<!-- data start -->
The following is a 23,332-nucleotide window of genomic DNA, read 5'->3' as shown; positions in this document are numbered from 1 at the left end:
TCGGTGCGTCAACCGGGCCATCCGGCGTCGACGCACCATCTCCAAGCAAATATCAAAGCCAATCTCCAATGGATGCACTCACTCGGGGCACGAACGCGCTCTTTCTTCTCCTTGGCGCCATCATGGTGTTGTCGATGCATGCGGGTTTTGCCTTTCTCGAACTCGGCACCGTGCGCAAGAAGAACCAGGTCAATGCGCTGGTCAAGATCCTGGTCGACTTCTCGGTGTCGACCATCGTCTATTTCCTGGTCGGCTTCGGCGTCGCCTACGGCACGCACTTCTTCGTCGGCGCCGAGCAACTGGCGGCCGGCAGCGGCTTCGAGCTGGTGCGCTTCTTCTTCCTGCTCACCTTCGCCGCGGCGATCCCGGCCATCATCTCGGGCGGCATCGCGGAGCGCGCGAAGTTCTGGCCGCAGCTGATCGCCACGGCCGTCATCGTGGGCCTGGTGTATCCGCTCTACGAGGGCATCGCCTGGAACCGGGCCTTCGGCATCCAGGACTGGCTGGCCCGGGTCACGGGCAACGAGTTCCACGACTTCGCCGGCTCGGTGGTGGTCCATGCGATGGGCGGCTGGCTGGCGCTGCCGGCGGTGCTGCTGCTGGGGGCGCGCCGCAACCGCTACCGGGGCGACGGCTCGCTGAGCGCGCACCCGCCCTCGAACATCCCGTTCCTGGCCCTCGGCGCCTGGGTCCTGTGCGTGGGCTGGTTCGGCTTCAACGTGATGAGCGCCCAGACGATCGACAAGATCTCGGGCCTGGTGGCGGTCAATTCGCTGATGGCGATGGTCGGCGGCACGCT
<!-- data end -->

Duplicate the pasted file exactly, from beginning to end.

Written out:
The following is a 23,332-nucleotide window of genomic DNA, read 5'->3' as shown; positions in this document are numbered from 1 at the left end:
TCGGTGCGTCAACCGGGCCATCCGGCGTCGACGCACCATCTCCAAGCAAATATCAAAGCCAATCTCCAATGGATGCACTCACTCGGGGCACGAACGCGCTCTTTCTTCTCCTTGGCGCCATCATGGTGTTGTCGATGCATGCGGGTTTTGCCTTTCTCGAACTCGGCACCGTGCGCAAGAAGAACCAGGTCAATGCGCTGGTCAAGATCCTGGTCGACTTCTCGGTGTCGACCATCGTCTATTTCCTGGTCGGCTTCGGCGTCGCCTACGGCACGCACTTCTTCGTCGGCGCCGAGCAACTGGCGGCCGGCAGCGGCTTCGAGCTGGTGCGCTTCTTCTTCCTGCTCACCTTCGCCGCGGCGATCCCGGCCATCATCTCGGGCGGCATCGCGGAGCGCGCGAAGTTCTGGCCGCAGCTGATCGCCACGGCCGTCATCGTGGGCCTGGTGTATCCGCTCTACGAGGGCATCGCCTGGAACCGGGCCTTCGGCATCCAGGACTGGCTGGCCCGGGTCACGGGCAACGAGTTCCACGACTTCGCCGGCTCGGTGGTGGTCCATGCGATGGGCGGCTGGCTGGCGCTGCCGGCGGTGCTGCTGCTGGGGGCGCGCCGCAACCGCTACCGGGGCGACGGCTCGCTGAGCGCGCACCCGCCCTCGAACATCCCGTTCCTGGCCCTCGGCGCCTGGGTCCTGTGCGTGGGCTGGTTCGGCTTCAACGTGATGAGCGCCCAGACGATCGACAAGATCTCGGGCCTGGTGGCGGTCAATTCGCTGATGGCGATGGTCGGCGGCACGCT